These are worth every bit of effort as well as all the calories.
One Year Ago: Chicken Tortilla Soup, Cauliflower Crust Pizzas with Lemony Kale + Fresh Mozz
Two Years Ago: Passion Fruit Pop Tarts, Crispy Brussels Sprouts with Lemon + Herbs, Truffled Popcorn with Parmesan + Pecorino
Three Years Ago: Bacon Dip, Fennel Orange Salad with Toasted Pistachios
Adapted from Tartine. This recipe is time consuming and requires a lot of resting and chilling, but it’s really not bad if you spread the tasks out over 2-3 days. Plan accordingly. Trust me, it’s worth it.
- 6 tablespoons milk
- 1 1/2 teaspoons active dry or instant yeast
- 2/3 cup all purpose flour
- 2 teaspoons active dry or instant yeast
- 3/4 cup plus 2 tablespoons milk
- 3 cups all purpose flour
- 3 tablespoons sugar
- 2 teaspoons kosher salt
- 1/2 tablespoon unsalted butter, melted and cooled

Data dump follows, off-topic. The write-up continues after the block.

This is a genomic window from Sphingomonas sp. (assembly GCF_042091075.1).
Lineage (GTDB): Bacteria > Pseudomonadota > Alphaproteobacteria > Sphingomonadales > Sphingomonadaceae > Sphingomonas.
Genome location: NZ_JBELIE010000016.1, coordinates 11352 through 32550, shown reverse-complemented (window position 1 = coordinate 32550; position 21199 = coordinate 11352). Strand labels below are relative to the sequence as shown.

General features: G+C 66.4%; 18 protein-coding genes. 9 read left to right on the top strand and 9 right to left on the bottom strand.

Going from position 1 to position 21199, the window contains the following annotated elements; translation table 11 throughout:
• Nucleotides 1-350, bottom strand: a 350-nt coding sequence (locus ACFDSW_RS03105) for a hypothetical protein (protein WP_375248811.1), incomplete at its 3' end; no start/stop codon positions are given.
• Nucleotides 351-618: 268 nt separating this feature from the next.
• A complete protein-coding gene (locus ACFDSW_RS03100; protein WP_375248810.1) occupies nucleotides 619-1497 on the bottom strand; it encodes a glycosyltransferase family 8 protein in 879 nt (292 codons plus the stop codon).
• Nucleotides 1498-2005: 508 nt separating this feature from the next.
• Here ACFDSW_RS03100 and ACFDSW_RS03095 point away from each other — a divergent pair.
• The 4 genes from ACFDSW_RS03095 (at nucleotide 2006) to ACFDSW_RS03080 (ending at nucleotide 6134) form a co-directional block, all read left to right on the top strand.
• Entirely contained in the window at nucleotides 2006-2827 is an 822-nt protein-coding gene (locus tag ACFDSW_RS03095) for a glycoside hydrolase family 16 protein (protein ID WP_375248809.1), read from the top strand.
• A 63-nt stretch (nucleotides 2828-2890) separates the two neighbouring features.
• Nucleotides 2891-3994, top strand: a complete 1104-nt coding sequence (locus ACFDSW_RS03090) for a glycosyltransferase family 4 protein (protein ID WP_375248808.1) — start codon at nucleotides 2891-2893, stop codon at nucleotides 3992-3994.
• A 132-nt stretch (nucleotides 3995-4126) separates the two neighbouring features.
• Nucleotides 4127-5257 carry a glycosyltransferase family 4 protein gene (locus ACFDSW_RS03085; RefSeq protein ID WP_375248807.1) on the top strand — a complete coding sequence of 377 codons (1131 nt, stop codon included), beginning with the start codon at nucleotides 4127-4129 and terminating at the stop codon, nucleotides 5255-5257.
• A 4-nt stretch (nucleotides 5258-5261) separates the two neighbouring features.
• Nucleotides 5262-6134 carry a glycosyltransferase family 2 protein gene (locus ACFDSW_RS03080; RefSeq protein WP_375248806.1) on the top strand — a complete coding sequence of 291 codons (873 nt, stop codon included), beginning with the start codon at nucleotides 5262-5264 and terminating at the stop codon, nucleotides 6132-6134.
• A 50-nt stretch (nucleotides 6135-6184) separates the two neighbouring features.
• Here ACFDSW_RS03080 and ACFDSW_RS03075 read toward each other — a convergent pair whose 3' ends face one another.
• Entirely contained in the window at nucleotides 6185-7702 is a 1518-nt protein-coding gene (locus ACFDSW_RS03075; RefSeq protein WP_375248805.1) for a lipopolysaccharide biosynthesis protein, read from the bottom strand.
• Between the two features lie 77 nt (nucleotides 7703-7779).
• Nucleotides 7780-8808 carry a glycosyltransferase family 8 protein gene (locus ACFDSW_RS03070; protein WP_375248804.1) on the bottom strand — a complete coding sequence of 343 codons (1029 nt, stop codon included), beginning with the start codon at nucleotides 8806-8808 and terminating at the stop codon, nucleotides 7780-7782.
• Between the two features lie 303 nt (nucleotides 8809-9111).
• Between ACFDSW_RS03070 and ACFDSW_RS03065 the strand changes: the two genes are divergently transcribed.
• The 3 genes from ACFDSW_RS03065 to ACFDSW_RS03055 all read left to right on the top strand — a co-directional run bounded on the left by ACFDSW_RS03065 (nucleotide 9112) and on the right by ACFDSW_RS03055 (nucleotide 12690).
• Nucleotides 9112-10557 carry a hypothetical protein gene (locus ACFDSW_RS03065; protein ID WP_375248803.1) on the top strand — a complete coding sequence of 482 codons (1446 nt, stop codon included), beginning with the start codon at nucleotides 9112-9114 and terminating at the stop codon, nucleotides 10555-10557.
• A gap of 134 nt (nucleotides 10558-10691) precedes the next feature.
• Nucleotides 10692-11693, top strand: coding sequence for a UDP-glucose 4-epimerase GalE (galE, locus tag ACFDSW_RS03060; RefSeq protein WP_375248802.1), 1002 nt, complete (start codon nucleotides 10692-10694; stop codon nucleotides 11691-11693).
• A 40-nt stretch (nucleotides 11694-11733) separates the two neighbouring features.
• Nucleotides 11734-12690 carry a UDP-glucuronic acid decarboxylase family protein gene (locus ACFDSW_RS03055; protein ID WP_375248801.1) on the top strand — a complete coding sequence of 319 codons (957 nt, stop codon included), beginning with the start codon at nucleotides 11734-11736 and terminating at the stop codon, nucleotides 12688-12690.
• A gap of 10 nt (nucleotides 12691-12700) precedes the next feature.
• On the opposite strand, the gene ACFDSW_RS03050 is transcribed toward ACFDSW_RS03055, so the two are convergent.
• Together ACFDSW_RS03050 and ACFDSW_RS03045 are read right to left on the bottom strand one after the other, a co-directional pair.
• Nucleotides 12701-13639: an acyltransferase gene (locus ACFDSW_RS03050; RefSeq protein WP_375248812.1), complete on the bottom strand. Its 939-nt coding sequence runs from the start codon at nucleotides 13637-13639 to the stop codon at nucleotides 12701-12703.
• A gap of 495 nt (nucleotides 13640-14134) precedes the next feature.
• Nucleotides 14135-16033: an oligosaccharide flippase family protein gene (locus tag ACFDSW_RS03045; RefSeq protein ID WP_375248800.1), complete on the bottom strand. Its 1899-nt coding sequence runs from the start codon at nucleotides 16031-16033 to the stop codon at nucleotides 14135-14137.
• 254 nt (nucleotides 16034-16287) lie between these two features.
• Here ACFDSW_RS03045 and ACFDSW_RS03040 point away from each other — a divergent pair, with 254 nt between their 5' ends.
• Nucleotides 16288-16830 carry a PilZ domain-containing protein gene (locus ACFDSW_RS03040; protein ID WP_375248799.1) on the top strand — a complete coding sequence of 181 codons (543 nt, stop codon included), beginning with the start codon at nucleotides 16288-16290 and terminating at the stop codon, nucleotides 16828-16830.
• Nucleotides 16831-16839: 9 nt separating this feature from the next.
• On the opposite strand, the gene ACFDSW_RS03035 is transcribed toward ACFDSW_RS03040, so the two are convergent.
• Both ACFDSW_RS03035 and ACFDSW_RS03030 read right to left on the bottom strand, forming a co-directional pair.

- 22 tablespoons (2 3/4 sticks) unsalted butter, cool but pliable
Filling and Assembly
- 1/3 cup granulated sugar , plus more for the pan and dusting finished buns
- 1/3 cup light brown sugar
- 2 teaspoons orange zest (optional)
- 1 1/2 tablespoons cinnamon
- 1/4 teaspoon kosher salt
- 4 tablespoons unsalted butter, melted and cooled
Make the Preferment
- Heat milk in a saucepan over medium-low heat until warm (80-90 degrees is ideal). Transfer to a medium bowl, then stir in yeast. Let sit for a minute, then mix in flour until smooth. Cover and let rise until doubled in volume, about 2-3 hours at room temperature or overnight in the refrigerator.
Make the Dough
- Place the preferment in the bowl of a stand mixer fitted with a dough hook. Add yeast and mix on medium speed for about 4 minutes, stopping to scrape down the sides and hook as needed.
- Add half the milk, then continue mixing on medium speed until fully incorporated. Add the remaining milk along with the flour, sugar, salt, and melted butter, then mix on low speed until it forms a shaggy dough, about 3 minutes. Cover and let rest for 20 minutes.